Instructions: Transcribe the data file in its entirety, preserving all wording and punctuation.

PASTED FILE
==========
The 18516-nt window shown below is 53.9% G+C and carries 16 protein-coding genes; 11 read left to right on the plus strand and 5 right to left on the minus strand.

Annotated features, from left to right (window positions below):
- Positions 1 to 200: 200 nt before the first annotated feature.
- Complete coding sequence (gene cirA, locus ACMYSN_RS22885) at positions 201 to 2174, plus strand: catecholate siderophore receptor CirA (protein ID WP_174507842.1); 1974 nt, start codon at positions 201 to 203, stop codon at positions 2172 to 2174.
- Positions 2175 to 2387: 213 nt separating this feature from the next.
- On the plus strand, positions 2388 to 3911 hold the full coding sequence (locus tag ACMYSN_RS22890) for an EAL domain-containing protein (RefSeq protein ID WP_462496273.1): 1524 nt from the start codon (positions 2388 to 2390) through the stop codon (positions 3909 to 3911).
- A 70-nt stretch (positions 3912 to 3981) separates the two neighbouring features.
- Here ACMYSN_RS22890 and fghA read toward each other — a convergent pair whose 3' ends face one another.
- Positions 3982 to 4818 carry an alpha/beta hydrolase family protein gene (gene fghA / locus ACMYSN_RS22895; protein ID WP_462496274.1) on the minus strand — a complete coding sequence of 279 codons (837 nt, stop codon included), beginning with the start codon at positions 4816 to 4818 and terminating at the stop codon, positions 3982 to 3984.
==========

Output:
The 18516-nt window shown below is 53.9% G+C and carries 16 protein-coding genes; 11 read left to right on the plus strand and 5 right to left on the minus strand.

Annotated features, from left to right (window positions below):
- Positions 1 to 200: 200 nt before the first annotated feature.
- Complete coding sequence (gene cirA, locus ACMYSN_RS22885) at positions 201 to 2174, plus strand: catecholate siderophore receptor CirA (protein ID WP_174507842.1); 1974 nt, start codon at positions 201 to 203, stop codon at positions 2172 to 2174.
- Positions 2175 to 2387: 213 nt separating this feature from the next.
- On the plus strand, positions 2388 to 3911 hold the full coding sequence (locus tag ACMYSN_RS22890) for an EAL domain-containing protein (RefSeq protein ID WP_462496273.1): 1524 nt from the start codon (positions 2388 to 2390) through the stop codon (positions 3909 to 3911).
- A 70-nt stretch (positions 3912 to 3981) separates the two neighbouring features.
- Here ACMYSN_RS22890 and fghA read toward each other — a convergent pair whose 3' ends face one another.
- Positions 3982 to 4818 carry an alpha/beta hydrolase family protein gene (gene fghA / locus ACMYSN_RS22895; protein ID WP_462496274.1) on the minus strand — a complete coding sequence of 279 codons (837 nt, stop codon included), beginning with the start codon at positions 4816 to 4818 and terminating at the stop codon, positions 3982 to 3984.